Phone-based driver onboarding and management tools such as Undivide (https://undivide.com.au/) will become the industry standard as we move further away from sharing paperwork. The ability for a fleet or depot manager to arrange an instant toolbox across a dispersed contractor and employee base is invaluable. This was important as governments increased restrictions and will be equally important as those restrictions are removed.

Transport companies have to have agile tools to enable all drivers to understand the variety of protocols and procedures being introduced at customer warehouses, as well as delivery points such as shopping centres and hospitals.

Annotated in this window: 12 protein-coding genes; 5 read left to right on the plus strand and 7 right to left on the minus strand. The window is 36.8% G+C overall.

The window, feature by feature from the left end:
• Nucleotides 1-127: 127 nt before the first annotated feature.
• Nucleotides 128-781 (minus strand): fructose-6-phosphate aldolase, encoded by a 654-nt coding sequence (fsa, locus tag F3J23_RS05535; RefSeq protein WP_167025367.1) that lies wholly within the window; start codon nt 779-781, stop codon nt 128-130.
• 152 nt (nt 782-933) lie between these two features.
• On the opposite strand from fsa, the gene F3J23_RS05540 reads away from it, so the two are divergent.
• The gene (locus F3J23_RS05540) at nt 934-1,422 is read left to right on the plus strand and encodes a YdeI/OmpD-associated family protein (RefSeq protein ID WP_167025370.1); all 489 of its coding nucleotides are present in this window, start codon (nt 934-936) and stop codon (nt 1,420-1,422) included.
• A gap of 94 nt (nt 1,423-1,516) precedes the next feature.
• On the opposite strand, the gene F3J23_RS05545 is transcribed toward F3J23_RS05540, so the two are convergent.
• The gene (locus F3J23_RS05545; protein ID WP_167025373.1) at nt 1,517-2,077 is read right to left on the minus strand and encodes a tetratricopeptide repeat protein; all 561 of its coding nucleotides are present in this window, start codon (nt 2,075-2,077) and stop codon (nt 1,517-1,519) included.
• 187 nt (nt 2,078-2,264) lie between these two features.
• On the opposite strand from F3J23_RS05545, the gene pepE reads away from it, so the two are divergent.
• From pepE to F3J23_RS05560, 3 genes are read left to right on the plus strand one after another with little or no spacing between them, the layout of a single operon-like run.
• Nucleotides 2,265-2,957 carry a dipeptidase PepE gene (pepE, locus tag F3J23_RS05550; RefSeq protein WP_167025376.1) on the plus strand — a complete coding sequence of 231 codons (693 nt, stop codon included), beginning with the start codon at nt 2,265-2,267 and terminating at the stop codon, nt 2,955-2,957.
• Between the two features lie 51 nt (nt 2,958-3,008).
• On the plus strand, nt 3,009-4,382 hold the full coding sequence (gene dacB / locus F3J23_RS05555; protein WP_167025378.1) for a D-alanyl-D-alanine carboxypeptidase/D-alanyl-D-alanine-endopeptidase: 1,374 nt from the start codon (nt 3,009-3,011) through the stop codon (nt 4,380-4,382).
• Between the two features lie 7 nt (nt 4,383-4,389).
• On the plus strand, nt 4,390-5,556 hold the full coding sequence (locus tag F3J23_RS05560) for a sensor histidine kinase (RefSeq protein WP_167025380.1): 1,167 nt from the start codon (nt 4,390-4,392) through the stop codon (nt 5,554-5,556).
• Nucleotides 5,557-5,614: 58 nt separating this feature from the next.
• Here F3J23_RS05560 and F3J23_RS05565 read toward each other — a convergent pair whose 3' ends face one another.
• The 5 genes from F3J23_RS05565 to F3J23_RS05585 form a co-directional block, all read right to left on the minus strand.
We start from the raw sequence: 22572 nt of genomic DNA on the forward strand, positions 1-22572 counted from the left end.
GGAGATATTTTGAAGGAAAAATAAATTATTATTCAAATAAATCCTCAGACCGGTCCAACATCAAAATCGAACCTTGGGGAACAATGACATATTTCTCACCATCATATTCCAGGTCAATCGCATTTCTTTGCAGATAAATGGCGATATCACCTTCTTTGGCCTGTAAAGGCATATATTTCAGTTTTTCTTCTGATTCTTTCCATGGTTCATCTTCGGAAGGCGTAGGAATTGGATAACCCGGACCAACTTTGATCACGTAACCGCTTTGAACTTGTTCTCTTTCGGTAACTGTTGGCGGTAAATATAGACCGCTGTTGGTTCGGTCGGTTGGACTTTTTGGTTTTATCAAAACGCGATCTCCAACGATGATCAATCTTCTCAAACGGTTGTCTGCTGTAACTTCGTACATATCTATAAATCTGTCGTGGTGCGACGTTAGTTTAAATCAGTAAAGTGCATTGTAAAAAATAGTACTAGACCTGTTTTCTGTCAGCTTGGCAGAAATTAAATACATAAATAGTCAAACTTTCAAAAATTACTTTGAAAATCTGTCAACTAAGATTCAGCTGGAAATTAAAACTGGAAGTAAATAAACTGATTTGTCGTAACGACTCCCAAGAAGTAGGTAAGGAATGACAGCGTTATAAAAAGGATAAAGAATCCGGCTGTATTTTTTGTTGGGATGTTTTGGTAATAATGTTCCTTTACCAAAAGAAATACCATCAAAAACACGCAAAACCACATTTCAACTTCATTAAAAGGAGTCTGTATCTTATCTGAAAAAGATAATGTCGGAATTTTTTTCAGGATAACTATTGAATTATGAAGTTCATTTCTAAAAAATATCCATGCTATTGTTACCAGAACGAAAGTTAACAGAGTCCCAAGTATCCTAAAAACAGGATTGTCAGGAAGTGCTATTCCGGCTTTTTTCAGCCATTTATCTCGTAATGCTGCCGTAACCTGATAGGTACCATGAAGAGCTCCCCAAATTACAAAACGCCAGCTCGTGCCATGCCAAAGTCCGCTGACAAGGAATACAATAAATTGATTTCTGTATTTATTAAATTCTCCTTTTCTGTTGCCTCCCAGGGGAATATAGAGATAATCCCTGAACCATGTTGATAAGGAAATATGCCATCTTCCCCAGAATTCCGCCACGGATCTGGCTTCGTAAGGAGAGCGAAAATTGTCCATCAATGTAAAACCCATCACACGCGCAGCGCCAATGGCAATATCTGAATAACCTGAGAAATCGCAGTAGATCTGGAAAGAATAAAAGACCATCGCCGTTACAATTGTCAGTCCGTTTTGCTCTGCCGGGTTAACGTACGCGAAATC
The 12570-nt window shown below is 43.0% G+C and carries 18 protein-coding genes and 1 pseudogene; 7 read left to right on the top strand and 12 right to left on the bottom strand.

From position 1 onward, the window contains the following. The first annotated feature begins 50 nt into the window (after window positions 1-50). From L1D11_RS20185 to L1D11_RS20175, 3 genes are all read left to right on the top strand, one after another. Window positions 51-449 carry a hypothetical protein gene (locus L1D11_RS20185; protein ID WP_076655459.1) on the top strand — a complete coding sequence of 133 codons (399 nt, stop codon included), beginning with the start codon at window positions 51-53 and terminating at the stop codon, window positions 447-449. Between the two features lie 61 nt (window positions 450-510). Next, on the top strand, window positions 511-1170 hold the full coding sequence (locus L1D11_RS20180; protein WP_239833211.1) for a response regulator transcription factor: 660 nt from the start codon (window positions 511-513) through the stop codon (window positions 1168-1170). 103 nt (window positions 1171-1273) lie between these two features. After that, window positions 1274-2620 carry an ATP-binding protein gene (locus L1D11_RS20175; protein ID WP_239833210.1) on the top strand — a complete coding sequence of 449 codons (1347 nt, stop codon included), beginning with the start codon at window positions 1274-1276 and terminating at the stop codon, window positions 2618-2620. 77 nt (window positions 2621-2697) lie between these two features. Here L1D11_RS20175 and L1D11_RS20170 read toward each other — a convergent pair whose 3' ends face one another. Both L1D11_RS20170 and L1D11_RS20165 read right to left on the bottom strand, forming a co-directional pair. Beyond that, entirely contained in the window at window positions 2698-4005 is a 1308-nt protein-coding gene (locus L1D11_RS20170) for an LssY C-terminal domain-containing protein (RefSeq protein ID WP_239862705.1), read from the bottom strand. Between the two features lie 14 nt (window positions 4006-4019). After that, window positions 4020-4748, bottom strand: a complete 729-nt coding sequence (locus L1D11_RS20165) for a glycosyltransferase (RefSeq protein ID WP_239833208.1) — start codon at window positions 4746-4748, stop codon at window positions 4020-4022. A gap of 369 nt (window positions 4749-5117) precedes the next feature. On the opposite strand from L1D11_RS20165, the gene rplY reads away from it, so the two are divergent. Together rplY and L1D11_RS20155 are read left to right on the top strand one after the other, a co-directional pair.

As with the broader workforce, we will see a shift to work from home for administration, customer service, and sales teams. The tools we have implemented in a hurry have proven to be robust, and anecdotally, most companies are seeing either continued levels of productivity or even increases. Motivation is a challenge for support staff, though, and new software solutions such as Tradler (https://tradler.co/) will become a must for ongoing HR management.

As a parent, I am thankful that home-schooling will not be a trend that continues.

It is interesting to note that keeping cars off the road, particularly into and out of our transport hubs in capital cities, is in the best interest of logistics companies. A 10% reduction in congestion does equate to less time in traffic for drivers, resulting in reduced fuel use, and potentially more deliveries. On the flip side, we have seen moves by city councils in Europe and Australia to reduce parking and increase bike lanes. Drivers will have to adapt.